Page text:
Most reagents currently available for quantitation of CR allergens are aimed at the German CR allergens (Platts-Mills et al. 1997). In 2003, two murine hybridomas, clones 3C2 and 38G6, secreting specific monoclonal antibodies (MAb) to allergens derived from the American cockroach, Periplaneta americana, were produced in our laboratory (Sookrung et al. 2003). Affinity-column-purified antigens of the crude American CR extract reactive to the MAb secreted by the two hybridoma clones gave positive Prausnitz-Kustner (P-K) tests. For the P-K test, pooled sera of CR-allergic Thai patients was injected into shaved skin of a guinea pig at multiple sites; after 24 hr the same sites were individually injected with either the affinity-purified CR antigens or phosphate-buffered saline (PBS), which was used as a negative control. Wheal and flare were observed at the sites injected with the CR antigens 15 min after the injection but not at the sites injected with the negative control, implying the allergenic property of the two affinity-purified CR antigens (Sookrung et al. 2003). The antigen specific to MAb3C2 proved to be a gene product of Per a 1 variant (Per a 1.0105; GenBank accession no. AY 259514; (Diraphat et al. 2003). The deduced amino acid sequence of the gene encoding Per a 1.0105 (372-bp open-reading frame), which is a 124-amino-acid protein with a molecular mass of 13.8 kDa and an isoelectric point (pI) of 4.74, revealed that the molecule contained a mitochondrial energy transfer protein signature, that is, phosphorylation sites for cAMP- and cGMP-dependent protein kinase C and casein kinase II. Hydrophobic and hydrophilic characteristics of the deduced polypeptide indicated that it was a transmembrane protein orthologous to a putative protein in the midgut of Aedes aegypti (G12; GenBank accession no. AY050565; (Diraphat et al. 2003). The MAb of clone 3C2 specific to Per a 1.0105 was used in a sandwich ELISA as a detection reagent for P. americana allergen in the homes of CR-allergic Thai patients (Tungtrongchitr et al. 2004).

In this study we used a random hepta-peptide phage display library to identify the mimotope of the MAb38G6. Moreover, P. americana protein containing the MAb38G6 epitope was characterized using two-dimensional gel electrophoresis, two-dimensional immunoblotting, liquid chromatography-mass spectrometry (LC-MS), MS-peptide mass fingerprinting (PMF), and BLAST (Basic Local Alignment Search Tool; NCBI 2005) search. The molecule was found to be P. americana arginine kinase, which reacted to IgE in the sera of all CR-allergic Thai patients. Details of our experiments form the basis of this report.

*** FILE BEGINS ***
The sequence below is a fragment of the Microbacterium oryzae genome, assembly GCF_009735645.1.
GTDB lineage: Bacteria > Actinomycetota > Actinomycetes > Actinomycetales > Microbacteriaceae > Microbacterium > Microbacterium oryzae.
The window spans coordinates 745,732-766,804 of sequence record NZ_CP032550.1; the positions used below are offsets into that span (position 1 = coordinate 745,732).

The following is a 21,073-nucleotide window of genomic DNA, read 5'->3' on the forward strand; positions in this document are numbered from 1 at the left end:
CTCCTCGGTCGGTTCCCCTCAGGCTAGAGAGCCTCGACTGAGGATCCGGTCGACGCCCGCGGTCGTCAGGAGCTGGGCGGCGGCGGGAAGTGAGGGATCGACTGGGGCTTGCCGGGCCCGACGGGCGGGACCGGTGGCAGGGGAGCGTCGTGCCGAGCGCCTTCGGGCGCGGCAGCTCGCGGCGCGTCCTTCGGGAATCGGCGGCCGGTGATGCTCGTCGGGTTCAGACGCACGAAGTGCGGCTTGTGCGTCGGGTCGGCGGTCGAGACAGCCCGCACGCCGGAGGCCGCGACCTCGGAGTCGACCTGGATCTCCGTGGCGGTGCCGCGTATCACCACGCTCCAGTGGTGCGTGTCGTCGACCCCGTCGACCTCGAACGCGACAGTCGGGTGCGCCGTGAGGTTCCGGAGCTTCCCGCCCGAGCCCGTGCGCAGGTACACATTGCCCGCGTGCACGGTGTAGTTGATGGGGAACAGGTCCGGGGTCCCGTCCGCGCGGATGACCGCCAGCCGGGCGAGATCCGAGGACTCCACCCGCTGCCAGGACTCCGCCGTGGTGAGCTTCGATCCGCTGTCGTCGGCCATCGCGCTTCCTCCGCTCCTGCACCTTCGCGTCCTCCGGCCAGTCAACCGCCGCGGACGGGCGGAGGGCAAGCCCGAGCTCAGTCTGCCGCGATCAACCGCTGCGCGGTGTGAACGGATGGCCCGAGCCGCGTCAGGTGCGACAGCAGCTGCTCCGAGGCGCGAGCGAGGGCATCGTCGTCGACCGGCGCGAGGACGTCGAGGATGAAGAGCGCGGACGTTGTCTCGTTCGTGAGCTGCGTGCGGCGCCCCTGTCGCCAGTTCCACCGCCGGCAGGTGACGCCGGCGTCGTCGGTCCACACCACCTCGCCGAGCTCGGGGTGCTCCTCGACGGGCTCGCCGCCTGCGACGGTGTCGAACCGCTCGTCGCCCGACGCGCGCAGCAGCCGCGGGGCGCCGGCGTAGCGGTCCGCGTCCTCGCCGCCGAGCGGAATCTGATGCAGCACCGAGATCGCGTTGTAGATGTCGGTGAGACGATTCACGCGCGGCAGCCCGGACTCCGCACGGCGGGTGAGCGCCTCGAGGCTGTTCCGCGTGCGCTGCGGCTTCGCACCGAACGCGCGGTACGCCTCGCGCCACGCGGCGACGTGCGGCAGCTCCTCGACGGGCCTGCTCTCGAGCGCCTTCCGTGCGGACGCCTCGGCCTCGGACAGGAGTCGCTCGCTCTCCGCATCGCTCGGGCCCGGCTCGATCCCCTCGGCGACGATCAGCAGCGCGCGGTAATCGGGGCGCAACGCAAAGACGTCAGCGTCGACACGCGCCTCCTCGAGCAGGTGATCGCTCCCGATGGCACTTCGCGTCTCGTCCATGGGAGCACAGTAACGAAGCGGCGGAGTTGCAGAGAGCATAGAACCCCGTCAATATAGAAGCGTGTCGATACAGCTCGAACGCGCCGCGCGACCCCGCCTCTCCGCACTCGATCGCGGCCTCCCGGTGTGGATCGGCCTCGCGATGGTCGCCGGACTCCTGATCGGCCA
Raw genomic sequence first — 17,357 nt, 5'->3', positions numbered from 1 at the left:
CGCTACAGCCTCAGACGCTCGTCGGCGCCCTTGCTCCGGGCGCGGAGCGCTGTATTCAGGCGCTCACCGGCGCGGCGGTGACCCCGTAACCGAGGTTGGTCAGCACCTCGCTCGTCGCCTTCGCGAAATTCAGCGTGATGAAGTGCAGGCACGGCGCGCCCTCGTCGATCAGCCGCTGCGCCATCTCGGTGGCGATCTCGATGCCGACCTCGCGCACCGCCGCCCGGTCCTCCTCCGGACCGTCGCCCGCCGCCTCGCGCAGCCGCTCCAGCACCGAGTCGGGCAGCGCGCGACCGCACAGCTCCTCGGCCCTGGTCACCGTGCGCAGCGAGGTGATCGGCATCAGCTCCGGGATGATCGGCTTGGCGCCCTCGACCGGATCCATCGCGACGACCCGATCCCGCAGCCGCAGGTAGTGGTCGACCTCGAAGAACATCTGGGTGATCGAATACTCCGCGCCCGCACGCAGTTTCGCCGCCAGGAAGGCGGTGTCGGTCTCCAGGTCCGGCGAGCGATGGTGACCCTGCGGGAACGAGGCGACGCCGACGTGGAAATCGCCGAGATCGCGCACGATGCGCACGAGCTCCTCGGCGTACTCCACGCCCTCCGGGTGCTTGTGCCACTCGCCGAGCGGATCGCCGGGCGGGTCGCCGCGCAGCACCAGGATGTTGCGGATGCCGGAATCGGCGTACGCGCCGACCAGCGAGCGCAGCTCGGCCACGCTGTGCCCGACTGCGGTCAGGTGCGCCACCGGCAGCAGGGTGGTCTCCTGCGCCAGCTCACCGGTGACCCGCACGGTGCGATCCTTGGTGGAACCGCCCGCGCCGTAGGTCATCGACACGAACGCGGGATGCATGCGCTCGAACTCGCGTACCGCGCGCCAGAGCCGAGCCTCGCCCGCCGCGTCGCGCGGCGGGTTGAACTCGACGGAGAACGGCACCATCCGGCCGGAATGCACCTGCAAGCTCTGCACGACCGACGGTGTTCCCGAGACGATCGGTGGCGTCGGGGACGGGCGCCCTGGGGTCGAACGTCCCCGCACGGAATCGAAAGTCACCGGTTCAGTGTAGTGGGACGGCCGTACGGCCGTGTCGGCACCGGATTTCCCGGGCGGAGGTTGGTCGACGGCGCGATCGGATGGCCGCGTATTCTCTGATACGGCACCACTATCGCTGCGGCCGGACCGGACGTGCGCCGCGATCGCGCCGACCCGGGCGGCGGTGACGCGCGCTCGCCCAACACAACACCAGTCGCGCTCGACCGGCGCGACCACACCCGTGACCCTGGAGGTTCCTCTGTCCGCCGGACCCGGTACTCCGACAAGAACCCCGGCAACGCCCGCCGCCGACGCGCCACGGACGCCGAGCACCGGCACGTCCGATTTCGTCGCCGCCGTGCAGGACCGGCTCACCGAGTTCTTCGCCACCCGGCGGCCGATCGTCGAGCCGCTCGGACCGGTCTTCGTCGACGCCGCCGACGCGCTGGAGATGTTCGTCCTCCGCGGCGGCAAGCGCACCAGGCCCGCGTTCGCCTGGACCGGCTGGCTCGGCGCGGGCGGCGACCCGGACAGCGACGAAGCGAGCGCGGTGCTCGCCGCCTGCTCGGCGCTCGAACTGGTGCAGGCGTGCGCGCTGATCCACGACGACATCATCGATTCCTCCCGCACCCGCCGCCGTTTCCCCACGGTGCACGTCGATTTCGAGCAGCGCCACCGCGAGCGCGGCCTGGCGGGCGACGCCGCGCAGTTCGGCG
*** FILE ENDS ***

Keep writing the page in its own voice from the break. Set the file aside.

Materials and Methods

Human subjects and sera. We collected sera individually from 25 Thai patients with CR allergy who gave a positive skin prick test to crude P. americana extract. They were patients of the Department of Otorhinolaryngology, Faculty of Medicine, Siriraj Hospital, Mahidol University in Bangkok, Thailand. We tested serum samples of some patients for specific IgE antibodies against German CR extract using the CAP system (Amersham Biosciences, Uppsala, Sweden). Cutoff point between CAP positive and negative was 0.35 IU. Sera of five individuals with a negative skin prick test to crude P. americana extract served as controls. The patients and the controls gave their informed consent. Listed in Table 1 are the characteristics of the 25 allergic patients and the five negative controls.